After Australia floods, hard lessons sink in
China Daily

Residents disembark a rescue boat after they were carried across the flooded Hawkesbury River in Windsor, northwest of Sydney, New South Wales, on Thursday. (Photo: Agencies)

With more than 10 million people affected by flooding along Australia's east coast, people are asking themselves: Is climate change the main reason for the worst floods in more than 50 years?

The massive floods are a stark contrast from a year ago when the east coast experienced its worst bushfire season, due mainly to a prolonged drought.

Around 20,000 people remained stranded by the flooding on Thursday, with water levels yet to drop in some parts of the east coast despite an end to the rain.

"The weather systems that brought heavy rain to parts of eastern Australia have well and truly moved off into the Tasman Sea," the Bureau of Meteorology said in a statement.

Residents are now beginning a massive cleanup effort, as the receding waters reveal damaged homes, piles of debris and mud-caked roads.

While the rains may have stopped, the questions haven't as residents consider the factors behind the deluge.

Jonathan How, senior meteorologist at the Bureau of Meteorology, said parts of the state had seen record-breaking falls of 800 millimeters since March 18.

For the NSW government, one of the big concerns is for suburbs built on natural flood plains downstream of Warragamba Dam.

Elizabeth Mossop, dean of the School of Design, Architecture and Building at the University of Technology Sydney, said in a comment for Melbourne-based media network The Conversation on Monday that it is not enough to continue to build cities and towns based on "business-as-usual" planning principles anymore.

"We need to plan and design our urban spaces around the idea that flooding is inevitable... that means not building on flood plains and thinking creatively about what can be done to create urban 'sinks' to hold water when floods strike," she said.

Dorina Pojani, a senior lecturer in urban planning at the University of Queensland, said it is obvious that housing should not be built in areas prone to flooding.

"Flood maps should be taken seriously rather than in a cursory way," she told China Daily.

Arrogant approach

"It's the same with fires-some of the catastrophic damage from past bushfire seasons could have been avoided had residential construction not expanded in places which should have remained 'natural'.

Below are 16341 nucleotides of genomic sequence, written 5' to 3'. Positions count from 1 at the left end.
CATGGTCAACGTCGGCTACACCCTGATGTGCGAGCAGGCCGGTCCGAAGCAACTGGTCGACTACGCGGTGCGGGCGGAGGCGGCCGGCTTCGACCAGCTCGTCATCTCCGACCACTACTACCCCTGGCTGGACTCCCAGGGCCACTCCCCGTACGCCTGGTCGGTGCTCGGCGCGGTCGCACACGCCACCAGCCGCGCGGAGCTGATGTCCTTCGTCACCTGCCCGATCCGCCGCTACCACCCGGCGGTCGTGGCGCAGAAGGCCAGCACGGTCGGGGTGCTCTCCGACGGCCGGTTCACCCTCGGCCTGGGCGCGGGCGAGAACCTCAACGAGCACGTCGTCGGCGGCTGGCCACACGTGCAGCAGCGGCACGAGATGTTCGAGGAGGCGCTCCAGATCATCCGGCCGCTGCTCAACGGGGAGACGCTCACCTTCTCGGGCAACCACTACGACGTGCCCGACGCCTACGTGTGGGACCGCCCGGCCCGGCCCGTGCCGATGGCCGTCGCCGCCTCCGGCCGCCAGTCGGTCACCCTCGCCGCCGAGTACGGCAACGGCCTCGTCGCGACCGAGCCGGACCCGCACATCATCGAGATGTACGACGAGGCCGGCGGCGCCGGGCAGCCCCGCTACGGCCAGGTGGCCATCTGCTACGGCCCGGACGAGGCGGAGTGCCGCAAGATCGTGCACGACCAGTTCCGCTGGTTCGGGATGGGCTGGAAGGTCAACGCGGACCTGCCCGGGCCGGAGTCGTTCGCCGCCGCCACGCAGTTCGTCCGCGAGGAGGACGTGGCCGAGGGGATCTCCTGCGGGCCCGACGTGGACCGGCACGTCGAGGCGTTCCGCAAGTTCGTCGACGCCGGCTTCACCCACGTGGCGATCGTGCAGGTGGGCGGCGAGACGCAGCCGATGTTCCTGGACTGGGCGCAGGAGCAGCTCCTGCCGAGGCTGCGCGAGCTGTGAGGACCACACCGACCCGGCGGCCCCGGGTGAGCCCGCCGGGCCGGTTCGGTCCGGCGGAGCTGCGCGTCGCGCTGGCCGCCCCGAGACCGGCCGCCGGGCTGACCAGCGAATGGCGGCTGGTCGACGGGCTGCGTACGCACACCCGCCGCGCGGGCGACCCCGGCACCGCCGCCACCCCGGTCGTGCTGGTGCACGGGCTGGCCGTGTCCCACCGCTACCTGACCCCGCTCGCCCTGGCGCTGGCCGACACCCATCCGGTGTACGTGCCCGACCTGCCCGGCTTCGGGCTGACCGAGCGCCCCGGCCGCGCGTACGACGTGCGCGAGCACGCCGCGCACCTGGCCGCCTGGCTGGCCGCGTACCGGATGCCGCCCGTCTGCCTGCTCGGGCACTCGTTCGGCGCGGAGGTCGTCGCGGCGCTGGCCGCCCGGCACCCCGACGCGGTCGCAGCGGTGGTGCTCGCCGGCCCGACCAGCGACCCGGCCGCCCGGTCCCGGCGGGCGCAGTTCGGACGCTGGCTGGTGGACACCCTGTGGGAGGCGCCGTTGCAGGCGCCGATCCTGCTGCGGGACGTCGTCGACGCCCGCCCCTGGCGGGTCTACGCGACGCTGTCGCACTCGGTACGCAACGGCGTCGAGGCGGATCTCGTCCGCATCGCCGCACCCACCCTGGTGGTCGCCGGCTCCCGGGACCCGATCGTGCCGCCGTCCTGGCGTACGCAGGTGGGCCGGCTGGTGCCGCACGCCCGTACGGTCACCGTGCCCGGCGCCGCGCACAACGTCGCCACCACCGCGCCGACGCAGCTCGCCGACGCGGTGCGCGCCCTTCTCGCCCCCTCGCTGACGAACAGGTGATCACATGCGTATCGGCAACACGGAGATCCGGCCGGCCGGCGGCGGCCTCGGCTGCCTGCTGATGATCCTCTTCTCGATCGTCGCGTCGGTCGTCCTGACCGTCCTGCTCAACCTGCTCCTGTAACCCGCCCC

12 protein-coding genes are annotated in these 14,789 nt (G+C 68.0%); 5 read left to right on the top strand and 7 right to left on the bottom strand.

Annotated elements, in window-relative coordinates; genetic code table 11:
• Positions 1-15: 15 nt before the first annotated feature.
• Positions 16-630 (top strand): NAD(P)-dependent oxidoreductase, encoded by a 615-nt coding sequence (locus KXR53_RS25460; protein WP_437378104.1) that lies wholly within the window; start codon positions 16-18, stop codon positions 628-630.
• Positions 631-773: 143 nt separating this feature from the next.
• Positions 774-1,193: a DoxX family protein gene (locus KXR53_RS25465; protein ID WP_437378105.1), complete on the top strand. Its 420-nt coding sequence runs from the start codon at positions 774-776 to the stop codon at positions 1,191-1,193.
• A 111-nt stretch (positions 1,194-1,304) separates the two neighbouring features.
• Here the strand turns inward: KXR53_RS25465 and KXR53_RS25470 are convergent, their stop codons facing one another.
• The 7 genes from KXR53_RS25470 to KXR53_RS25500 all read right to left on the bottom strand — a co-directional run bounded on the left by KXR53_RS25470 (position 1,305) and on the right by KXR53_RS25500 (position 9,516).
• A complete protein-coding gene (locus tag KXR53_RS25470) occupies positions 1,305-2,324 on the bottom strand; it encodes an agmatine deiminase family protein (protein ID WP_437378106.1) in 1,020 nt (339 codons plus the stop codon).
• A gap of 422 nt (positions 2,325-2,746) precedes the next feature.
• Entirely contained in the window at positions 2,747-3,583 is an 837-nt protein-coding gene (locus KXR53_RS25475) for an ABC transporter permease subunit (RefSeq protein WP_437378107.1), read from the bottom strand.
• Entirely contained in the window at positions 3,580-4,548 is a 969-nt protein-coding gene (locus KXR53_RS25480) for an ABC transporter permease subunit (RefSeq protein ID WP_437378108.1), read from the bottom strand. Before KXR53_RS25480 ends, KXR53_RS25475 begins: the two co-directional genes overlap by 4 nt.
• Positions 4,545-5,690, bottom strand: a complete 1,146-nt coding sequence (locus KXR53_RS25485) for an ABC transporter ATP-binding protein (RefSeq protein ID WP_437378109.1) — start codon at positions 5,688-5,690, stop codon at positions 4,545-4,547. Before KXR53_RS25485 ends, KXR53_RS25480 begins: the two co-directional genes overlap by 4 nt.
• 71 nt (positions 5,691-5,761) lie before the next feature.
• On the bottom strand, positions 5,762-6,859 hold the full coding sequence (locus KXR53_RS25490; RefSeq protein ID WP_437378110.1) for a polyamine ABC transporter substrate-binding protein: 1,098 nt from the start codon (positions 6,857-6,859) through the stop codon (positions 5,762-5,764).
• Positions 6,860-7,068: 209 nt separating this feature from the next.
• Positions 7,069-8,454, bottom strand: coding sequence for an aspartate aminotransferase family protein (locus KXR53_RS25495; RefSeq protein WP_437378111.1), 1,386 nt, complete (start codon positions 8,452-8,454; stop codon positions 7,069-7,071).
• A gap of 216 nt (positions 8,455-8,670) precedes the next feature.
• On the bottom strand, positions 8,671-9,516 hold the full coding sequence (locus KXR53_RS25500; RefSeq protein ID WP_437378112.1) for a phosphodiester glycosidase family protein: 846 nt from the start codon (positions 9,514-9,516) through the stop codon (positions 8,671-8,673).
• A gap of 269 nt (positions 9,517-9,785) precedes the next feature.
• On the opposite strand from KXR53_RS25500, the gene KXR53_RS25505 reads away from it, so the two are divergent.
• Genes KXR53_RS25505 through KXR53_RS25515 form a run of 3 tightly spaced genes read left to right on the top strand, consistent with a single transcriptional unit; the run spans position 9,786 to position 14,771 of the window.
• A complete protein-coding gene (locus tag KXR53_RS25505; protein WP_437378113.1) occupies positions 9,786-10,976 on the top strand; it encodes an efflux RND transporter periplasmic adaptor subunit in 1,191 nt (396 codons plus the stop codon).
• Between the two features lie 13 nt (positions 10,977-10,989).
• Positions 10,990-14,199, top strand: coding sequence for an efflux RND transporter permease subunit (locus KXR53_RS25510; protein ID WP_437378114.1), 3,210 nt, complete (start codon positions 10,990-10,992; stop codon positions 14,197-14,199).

"As a society, we have been very arrogant to think that we can dominate and subjugate nature without suffering any consequences."

Several scientists have said that in the future, economic mandates should not be allowed to trump environmental considerations.

Pojani added:"We need to give up our quest to fill up every bit of empty landscape and order the wilderness."

Jamie Pittock, a professor from the Fenner School of Environment and Society at the Australian National University in Canberra, said: "The impact of the floods in the Hawkesbury-Nepean valley (west of Sydney) is due to poor governance rather than any act of God.

"Extreme floods have been recorded in the valley since the earliest years of British occupation over two centuries ago. And now climate change is likely to increase the frequency of dangerous floods," he said.

"Successive state governments have failed to address the 5,000 homes built below the 1:100 year flood line.

"The NSW government's proposed 'silver bullet' solution of raising the Warragamba Dam to control floods is dangerous. International experience is that such infrastructure encourages more downstream development that is then inundated when the inevitable big flood exceeds design limits. Further, the dam will not regulate floodwaters from downstream tributaries."

The NSW government is looking at suggestions to raise the dam by 14 meters.

Pittock said: "Raising the dam would also inundate part of the Blue Mountains World Heritage Area (and threaten) species populations and cultural sites of the Gundangara (Aboriginal) nation.

"The NSW government should stop plans for 134,000 people to move onto the flood plain by 2050. It should begin long-term programs to help the most flood-prone residents relocate to safe sites. Restoring the flood plain to give the river room to flood more safely can boost opportunities for agriculture, recreation and nature conservation."